# Kuder–Richardson formulas – Wikipedia

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In psychometrics, the Kuder–Richardson formulas, first published in 1937, are a measure of internal consistency reliability for measures with dichotomous choices. They were developed by Kuder and Richardson.

## Kuder–Richardson Formula 20 (KR-20)

The name of this formula stems from the fact that is the twentieth formula discussed in Kuder and Richardson’s seminal paper on test reliability.[1]

It is a special case of Cronbach’s α, computed for dichotomous scores.[2][3] It is often claimed that a high KR-20 coefficient (e.g., > 0.90) indicates a homogeneous test. However, like Cronbach’s α, homogeneity (that is, unidimensionality) is actually an assumption, not a conclusion, of reliability coefficients. It is possible, for example, to have a high KR-20 with a multidimensional scale, especially with a large number of items.

Values can range from 0.00 to 1.00 (sometimes expressed as 0 to 100), with high values indicating that the examination is likely to correlate with alternate forms (a desirable characteristic). The KR-20 may be affected by difficulty of the test, the spread in scores and the length of the examination.

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In the case when scores are not tau-equivalent (for example when there is not homogeneous but rather examination items of increasing difficulty) then the KR-20 is an indication of the lower bound of internal consistency (reliability).

The formula for KR-20 for a test with K test items numbered i=1 to K is

${displaystyle r={frac {K}{K-1}}left[1-{frac {sum _{i=1}^{K}p_{i}q_{i}}{sigma _{X}^{2}}}right]}$

where pi is the proportion of correct responses to test item i, qi is the proportion of incorrect responses to test item i (so that pi + qi = 1), and the variance for the denominator is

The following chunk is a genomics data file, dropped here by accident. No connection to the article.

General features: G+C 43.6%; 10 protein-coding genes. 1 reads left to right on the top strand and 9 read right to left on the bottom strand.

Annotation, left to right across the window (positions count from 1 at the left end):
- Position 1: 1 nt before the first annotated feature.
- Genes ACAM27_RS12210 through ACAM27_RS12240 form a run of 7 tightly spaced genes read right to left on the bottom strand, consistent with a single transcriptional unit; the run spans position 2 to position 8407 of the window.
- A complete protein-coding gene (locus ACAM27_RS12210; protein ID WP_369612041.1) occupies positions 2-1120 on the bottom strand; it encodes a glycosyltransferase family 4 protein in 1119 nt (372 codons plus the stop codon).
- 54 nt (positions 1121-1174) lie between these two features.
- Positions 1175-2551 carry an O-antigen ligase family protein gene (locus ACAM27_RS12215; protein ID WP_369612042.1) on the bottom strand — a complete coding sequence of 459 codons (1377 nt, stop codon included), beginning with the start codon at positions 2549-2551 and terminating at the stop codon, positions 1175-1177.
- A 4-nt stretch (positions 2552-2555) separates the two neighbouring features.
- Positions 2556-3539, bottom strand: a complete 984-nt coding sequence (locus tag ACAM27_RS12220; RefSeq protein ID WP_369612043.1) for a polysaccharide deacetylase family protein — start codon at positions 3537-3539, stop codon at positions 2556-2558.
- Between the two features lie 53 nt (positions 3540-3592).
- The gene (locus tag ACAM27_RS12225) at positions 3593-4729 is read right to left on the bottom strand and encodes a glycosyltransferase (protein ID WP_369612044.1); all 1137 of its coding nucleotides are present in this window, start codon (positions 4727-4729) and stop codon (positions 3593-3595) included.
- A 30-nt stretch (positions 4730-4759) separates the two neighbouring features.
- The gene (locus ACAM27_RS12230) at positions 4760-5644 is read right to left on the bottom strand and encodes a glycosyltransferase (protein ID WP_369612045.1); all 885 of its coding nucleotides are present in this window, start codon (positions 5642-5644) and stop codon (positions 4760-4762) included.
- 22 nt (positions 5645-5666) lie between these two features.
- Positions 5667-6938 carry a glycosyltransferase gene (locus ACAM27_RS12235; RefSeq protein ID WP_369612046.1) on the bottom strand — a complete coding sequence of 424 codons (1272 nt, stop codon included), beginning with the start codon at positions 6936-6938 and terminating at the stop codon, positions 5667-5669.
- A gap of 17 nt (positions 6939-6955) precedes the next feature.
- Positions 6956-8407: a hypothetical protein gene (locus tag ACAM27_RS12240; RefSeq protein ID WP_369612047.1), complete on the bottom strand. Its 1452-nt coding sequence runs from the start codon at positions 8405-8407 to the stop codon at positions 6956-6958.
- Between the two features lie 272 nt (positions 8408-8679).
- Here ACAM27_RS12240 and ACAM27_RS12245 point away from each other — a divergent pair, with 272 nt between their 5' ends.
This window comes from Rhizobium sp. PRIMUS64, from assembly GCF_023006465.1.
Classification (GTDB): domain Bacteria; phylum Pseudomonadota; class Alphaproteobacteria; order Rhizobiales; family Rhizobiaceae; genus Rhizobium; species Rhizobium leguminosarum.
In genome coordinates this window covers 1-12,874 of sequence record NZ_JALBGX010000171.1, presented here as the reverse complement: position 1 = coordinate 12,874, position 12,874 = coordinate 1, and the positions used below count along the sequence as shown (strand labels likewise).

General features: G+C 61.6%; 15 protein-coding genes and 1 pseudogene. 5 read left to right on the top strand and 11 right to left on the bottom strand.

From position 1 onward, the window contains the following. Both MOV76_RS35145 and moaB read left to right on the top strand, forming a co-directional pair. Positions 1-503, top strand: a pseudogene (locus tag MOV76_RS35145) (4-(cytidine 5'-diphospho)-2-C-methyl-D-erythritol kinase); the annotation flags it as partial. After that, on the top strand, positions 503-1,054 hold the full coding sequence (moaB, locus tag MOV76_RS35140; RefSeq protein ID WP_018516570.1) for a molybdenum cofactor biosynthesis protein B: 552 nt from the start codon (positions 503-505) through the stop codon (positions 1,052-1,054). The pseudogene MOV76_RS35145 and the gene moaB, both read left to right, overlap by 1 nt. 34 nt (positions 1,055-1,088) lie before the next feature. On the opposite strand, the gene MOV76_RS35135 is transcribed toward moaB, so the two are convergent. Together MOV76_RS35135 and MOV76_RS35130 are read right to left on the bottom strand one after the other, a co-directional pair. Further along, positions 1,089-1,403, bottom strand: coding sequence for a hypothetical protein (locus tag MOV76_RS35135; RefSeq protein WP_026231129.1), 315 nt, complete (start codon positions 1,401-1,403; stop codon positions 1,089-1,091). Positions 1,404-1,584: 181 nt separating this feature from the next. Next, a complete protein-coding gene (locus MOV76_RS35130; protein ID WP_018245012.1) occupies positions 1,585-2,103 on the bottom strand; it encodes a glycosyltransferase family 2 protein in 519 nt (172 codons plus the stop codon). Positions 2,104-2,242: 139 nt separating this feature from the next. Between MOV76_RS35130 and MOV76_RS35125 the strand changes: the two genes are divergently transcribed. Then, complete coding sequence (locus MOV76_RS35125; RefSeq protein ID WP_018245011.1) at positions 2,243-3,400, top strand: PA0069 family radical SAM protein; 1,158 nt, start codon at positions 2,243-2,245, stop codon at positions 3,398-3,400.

${displaystyle sigma _{X}^{2}={frac {sum _{i=1}^{n}(X_{i}-{bar {X}})^{2},{}}{n}}.}$

where n is the total sample size.

If it is important to use unbiased operators then the sum of squares should be divided by degrees of freedom (n − 1) and the probabilities are multiplied by

${displaystyle {frac {n}{n-1}}}$

## Kuder-Richardson Formula 21 (KR-21)

Often discussed in tandem with KR-20, is Kuder-Richardson Formula 21 (KR-21).[4] KR-21 is a simplified version of KR-20, which can be used when the difficulty of all items on the test are known to be equal. Like KR-20, KR-21 was first set forth as the twenty-first formula discussed in Kuder and Richardson’s 1937 paper.

The formula for KR-21 is as such:

${displaystyle r={frac {K}{K-1}}left[1-{frac {K*p(1-p)}{sigma _{X}^{2}}}right]}$

Similarly to KR-20, K is equal to the number of items. Difficulty level of the items (p), is assumed to be the same for each item, however, in practice, KR-21 can be applied by finding the average item difficulty across the entirety of the test. KR-21 tends to be a more conservative estimate of reliability than KR-20, which in turn is a more conservative estimate than Cronbach’s α.[4]

## References

1. ^ Kuder, G. F., & Richardson, M. W. (1937). The theory of the estimation of test reliability. Psychometrika, 2(3), 151–160.
2. ^ Cortina, J. M., (1993). What Is Coefficient Alpha? An Examination of Theory and Applications. Journal of Applied Psychology, 78(1), 98–104.
3. ^ Ritter, Nicola L. (18 February 2010). Understanding a Widely Misunderstood Statistic: Cronbach’s “Alpha”. Annual meeting of the Southwest Educational Research Association. New Orleans.
4. ^ a b “Kuder and Richardson Formula 20 | Real Statistics Using Excel”. Retrieved 8 March 2019.

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